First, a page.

This new series of articles, compiled by Fluid Power Journal Technical Editor Dan Helgerson, CFPAI/AJPP, CFPS, CFPECS, CFPSD, CFPMT, CFPCC, will include selected excerpts from the IFPS Study Manuals. Study Manuals may be downloaded by visiting www.ifps.org. (IFPS members may download for free; non-members may purchase.)
The easiest method to learn hydraulic symbols is to keep a reference handy and refer to it from time to time. The only globally accepted reference to hydraulic symbols is ISO 1219-1, but companies worldwide use a number of other standards, though they share fundamental similarities.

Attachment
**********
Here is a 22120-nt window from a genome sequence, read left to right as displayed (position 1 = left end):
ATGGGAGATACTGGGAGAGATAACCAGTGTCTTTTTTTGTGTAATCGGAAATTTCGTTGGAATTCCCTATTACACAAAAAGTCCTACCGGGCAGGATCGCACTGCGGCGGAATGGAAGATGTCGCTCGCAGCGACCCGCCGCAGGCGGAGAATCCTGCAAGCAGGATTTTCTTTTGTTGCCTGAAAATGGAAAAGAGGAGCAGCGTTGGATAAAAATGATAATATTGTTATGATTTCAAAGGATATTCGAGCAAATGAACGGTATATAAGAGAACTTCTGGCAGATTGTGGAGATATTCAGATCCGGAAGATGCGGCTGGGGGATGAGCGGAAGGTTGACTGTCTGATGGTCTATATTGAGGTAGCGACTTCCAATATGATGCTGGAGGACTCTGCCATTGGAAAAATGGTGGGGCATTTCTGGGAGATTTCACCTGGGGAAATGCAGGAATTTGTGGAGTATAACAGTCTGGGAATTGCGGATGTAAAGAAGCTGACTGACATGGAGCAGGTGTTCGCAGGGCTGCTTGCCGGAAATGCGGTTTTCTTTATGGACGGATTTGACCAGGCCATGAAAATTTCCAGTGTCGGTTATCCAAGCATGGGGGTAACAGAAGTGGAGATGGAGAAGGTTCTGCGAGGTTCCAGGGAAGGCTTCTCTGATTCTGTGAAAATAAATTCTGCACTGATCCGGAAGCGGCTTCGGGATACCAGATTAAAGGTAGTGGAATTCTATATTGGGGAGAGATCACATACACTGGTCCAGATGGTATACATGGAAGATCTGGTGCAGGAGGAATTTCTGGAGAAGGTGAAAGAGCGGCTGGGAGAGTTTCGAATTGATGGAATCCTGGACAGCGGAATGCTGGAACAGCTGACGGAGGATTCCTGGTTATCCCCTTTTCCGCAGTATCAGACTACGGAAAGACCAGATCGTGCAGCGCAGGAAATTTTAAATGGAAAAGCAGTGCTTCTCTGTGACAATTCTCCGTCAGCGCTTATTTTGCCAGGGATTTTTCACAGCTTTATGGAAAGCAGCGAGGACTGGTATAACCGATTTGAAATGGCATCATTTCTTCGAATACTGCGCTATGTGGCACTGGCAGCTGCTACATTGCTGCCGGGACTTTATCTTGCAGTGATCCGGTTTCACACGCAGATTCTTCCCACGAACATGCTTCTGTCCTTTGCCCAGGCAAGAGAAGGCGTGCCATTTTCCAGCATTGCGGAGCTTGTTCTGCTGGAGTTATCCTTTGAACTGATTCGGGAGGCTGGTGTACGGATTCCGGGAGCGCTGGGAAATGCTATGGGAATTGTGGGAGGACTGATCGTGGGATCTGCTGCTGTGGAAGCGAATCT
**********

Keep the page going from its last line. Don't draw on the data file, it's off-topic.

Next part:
Editor’s Note: Learning to recognize and interpret fluid power symbols is much like learning a new language. Every written language has a finite number of letters that are used. These letters make up words; the words make up sentences; the sentences make paragraphs; the paragraphs tell a story. Fluid power symbols can be thought of as the letters in the language of fluid power. As such, they are universal; they are not dependent on a knowledge of the designer’s spoken language, but are understood by anyone familiar with the symbols.
The chart below shows many of the symbols (letters) in the language of fluid power. By learning these symbols, it will be possible to construct or identify most fluid power components.
For example, the seven symbols below can be rearranged in several ways to describe very different components.